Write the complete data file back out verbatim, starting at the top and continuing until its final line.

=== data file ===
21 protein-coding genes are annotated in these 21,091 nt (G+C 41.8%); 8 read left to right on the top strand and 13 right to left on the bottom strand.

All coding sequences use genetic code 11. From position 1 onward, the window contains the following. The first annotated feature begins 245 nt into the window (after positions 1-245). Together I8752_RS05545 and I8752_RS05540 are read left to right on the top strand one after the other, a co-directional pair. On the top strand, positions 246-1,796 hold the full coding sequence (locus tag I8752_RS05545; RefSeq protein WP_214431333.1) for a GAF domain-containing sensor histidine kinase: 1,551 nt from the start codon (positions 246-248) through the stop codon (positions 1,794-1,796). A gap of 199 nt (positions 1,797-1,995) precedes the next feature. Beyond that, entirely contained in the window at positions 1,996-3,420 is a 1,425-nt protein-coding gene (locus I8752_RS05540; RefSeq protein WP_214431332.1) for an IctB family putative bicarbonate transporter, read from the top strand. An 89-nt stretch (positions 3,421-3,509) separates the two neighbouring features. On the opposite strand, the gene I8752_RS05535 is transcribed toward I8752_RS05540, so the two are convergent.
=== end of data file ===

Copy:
21 protein-coding genes are annotated in these 21,091 nt (G+C 41.8%); 8 read left to right on the top strand and 13 right to left on the bottom strand.

All coding sequences use genetic code 11. From position 1 onward, the window contains the following. The first annotated feature begins 245 nt into the window (after positions 1-245). Together I8752_RS05545 and I8752_RS05540 are read left to right on the top strand one after the other, a co-directional pair. On the top strand, positions 246-1,796 hold the full coding sequence (locus tag I8752_RS05545; RefSeq protein WP_214431333.1) for a GAF domain-containing sensor histidine kinase: 1,551 nt from the start codon (positions 246-248) through the stop codon (positions 1,794-1,796). A gap of 199 nt (positions 1,797-1,995) precedes the next feature. Beyond that, entirely contained in the window at positions 1,996-3,420 is a 1,425-nt protein-coding gene (locus I8752_RS05540; RefSeq protein WP_214431332.1) for an IctB family putative bicarbonate transporter, read from the top strand. An 89-nt stretch (positions 3,421-3,509) separates the two neighbouring features. On the opposite strand, the gene I8752_RS05535 is transcribed toward I8752_RS05540, so the two are convergent.